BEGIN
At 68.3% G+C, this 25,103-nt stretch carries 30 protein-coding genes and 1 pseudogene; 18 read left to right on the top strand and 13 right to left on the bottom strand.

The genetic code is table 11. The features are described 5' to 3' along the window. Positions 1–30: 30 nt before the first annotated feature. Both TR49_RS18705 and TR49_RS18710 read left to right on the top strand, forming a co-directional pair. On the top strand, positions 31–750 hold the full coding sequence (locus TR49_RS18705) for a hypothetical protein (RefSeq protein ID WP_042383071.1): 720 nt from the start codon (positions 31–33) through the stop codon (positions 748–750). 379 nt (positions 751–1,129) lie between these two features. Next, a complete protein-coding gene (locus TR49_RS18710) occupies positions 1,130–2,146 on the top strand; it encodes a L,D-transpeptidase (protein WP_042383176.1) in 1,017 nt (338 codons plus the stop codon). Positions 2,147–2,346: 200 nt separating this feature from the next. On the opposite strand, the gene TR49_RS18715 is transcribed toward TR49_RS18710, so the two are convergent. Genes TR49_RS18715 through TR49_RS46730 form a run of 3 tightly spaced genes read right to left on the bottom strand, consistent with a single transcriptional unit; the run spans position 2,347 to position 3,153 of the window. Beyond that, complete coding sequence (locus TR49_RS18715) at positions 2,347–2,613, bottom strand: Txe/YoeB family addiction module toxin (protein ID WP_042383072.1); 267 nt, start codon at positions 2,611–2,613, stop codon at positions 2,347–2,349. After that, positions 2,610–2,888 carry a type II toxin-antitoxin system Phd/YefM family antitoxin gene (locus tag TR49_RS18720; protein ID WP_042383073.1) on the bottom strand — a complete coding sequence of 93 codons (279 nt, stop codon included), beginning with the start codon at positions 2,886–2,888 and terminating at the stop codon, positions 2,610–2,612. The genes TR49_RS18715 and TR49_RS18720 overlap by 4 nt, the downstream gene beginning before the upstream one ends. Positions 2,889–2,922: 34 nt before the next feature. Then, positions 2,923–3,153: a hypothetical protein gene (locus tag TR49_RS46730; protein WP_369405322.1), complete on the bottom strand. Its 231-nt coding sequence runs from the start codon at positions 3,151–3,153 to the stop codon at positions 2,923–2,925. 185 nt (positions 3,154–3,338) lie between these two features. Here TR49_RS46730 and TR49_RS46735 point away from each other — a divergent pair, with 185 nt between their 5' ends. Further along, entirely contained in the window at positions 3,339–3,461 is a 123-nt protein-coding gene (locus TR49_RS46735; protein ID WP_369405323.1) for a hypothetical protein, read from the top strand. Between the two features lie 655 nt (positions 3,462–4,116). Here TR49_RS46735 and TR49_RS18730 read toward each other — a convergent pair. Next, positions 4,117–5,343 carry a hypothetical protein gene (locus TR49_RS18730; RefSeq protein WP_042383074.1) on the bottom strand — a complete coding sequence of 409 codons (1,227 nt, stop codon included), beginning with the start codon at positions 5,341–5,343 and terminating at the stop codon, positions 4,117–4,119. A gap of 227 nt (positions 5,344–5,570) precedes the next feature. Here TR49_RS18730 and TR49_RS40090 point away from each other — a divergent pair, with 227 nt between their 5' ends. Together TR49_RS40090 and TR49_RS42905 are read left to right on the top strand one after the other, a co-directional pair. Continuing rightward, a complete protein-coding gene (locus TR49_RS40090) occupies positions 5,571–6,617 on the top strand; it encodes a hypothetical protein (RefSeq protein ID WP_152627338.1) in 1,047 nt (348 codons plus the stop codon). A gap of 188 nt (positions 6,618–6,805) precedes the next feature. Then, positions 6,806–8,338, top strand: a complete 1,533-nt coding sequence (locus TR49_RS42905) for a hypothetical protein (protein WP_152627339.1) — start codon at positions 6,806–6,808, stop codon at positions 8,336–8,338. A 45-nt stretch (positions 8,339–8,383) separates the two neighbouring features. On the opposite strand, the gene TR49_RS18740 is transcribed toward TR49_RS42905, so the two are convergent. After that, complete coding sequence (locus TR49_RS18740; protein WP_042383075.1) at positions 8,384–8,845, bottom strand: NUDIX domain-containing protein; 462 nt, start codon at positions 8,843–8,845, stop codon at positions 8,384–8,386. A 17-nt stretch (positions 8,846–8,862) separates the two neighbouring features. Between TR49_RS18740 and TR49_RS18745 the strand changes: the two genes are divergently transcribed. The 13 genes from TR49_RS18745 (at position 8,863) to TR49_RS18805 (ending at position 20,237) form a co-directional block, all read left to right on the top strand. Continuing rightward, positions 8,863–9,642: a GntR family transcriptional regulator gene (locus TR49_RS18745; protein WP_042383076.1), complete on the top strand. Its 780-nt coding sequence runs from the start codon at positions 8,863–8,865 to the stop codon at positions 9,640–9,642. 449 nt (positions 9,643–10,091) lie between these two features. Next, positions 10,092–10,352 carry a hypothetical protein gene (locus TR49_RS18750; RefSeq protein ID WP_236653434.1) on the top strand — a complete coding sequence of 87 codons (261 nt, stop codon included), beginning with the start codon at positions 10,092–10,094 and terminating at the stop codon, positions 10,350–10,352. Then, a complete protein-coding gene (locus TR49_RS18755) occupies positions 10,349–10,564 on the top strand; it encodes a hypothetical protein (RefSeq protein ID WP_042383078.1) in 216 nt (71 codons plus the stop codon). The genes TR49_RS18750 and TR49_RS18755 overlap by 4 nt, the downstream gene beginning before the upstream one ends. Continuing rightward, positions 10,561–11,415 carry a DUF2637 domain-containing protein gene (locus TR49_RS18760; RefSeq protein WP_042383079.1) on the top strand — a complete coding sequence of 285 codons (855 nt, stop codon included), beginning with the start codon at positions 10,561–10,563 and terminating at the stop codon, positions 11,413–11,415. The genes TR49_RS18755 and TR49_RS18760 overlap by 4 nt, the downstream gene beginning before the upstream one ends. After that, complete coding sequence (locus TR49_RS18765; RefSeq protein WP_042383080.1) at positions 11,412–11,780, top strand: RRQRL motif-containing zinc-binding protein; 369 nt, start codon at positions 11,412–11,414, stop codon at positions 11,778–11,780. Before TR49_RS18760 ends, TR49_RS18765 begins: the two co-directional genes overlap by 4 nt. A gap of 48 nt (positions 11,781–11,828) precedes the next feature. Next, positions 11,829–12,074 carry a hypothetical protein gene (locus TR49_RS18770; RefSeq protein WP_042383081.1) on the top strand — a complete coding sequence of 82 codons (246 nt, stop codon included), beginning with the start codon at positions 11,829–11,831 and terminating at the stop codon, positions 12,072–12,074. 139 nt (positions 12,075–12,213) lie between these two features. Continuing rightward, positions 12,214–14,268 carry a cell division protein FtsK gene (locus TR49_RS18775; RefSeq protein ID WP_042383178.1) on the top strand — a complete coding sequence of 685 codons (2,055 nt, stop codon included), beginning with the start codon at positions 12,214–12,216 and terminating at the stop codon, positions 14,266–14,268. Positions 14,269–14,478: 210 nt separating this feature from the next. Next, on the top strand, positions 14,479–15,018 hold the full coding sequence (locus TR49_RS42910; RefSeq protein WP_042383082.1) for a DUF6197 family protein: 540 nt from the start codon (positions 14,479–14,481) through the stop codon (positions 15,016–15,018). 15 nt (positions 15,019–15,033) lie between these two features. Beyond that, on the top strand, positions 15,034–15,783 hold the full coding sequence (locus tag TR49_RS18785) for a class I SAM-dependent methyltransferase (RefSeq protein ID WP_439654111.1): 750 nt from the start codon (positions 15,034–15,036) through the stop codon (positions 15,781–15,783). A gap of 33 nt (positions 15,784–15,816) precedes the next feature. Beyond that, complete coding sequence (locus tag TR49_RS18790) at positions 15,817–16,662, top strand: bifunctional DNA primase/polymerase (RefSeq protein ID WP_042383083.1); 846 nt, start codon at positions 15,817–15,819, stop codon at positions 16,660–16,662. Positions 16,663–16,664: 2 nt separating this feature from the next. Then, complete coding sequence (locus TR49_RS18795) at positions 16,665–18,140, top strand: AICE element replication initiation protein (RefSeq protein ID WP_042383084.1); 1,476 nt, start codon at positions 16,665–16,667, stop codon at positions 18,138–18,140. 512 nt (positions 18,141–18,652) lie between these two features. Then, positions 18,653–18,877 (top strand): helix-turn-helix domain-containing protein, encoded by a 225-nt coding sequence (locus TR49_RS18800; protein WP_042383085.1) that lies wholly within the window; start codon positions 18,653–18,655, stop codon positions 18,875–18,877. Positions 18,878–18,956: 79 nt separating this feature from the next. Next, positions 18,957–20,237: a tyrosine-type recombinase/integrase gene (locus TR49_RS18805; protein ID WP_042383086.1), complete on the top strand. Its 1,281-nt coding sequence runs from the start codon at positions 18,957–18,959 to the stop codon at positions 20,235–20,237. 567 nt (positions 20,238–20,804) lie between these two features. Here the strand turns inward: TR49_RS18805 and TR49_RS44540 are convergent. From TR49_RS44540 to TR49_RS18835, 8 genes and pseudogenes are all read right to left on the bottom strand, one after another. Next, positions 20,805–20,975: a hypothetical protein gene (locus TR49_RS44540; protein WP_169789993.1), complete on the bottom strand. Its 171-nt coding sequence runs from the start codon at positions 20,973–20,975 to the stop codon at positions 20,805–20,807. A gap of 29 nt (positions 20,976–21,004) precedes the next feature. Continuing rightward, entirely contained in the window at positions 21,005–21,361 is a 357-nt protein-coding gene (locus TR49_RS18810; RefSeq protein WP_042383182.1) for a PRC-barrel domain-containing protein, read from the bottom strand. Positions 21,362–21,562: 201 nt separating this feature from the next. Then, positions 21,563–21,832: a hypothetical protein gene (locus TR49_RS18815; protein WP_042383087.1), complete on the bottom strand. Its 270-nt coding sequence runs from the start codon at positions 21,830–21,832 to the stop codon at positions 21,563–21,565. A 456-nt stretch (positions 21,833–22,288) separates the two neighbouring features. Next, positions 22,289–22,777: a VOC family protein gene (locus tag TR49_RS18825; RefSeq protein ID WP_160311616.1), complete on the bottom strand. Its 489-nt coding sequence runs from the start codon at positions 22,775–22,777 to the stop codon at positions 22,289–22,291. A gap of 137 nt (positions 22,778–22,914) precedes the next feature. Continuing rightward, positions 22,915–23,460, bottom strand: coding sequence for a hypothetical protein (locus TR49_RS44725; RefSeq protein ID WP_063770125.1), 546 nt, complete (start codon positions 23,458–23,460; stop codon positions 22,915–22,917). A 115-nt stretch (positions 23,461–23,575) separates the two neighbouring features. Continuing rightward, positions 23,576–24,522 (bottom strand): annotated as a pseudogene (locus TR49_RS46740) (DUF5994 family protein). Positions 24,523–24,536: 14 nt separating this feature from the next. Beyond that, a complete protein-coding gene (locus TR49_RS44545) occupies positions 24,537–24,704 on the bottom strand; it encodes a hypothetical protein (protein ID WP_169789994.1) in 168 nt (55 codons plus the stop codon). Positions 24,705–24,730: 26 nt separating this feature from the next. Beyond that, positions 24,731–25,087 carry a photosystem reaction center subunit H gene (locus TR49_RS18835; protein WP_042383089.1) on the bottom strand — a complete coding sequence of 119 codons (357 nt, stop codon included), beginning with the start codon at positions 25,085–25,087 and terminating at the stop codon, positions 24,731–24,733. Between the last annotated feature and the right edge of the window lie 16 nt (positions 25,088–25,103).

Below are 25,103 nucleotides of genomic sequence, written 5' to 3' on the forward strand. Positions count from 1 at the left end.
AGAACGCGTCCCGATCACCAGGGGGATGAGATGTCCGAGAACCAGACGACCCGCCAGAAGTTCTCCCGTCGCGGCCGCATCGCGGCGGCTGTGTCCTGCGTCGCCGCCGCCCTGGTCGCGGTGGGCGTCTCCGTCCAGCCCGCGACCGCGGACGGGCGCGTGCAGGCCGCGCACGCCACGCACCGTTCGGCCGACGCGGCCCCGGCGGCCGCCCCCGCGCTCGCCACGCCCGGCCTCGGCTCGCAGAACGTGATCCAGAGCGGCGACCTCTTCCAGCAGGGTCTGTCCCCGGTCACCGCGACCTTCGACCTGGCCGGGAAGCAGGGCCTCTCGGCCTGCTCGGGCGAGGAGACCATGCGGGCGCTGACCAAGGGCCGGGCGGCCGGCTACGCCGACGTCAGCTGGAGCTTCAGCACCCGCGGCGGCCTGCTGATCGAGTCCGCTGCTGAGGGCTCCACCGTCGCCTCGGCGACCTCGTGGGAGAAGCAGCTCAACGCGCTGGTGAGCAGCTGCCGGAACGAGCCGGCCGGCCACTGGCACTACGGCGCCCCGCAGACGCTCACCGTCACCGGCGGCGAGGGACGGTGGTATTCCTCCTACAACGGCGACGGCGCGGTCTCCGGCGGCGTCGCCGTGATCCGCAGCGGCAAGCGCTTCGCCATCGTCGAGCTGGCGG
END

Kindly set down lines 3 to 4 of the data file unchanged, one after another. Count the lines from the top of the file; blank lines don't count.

Below are 25,103 nucleotides of genomic sequence, written 5' to 3' on the forward strand. Positions count from 1 at the left end.
AGAACGCGTCCCGATCACCAGGGGGATGAGATGTCCGAGAACCAGACGACCCGCCAGAAGTTCTCCCGTCGCGGCCGCATCGCGGCGGCTGTGTCCTGCGTCGCCGCCGCCCTGGTCGCGGTGGGCGTCTCCGTCCAGCCCGCGACCGCGGACGGGCGCGTGCAGGCCGCGCACGCCACGCACCGTTCGGCCGACGCGGCCCCGGCGGCCGCCCCCGCGCTCGCCACGCCCGGCCTCGGCTCGCAGAACGTGATCCAGAGCGGCGACCTCTTCCAGCAGGGTCTGTCCCCGGTCACCGCGACCTTCGACCTGGCCGGGAAGCAGGGCCTCTCGGCCTGCTCGGGCGAGGAGACCATGCGGGCGCTGACCAAGGGCCGGGCGGCCGGCTACGCCGACGTCAGCTGGAGCTTCAGCACCCGCGGCGGCCTGCTGATCGAGTCCGCTGCTGAGGGCTCCACCGTCGCCTCGGCGACCTCGTGGGAGAAGCAGCTCAACGCGCTGGTGAGCAGCTGCCGGAACGAGCCGGCCGGCCACTGGCACTACGGCGCCCCGCAGACGCTCACCGTCACCGGCGGCGAGGGACGGTGGTATTCCTCCTACAACGGCGACGGCGCGGTCTCCGGCGGCGTCGCCGTGATCCGCAGCGGCAAGCGCTTCGCCATCGTCGAGCTGGCGG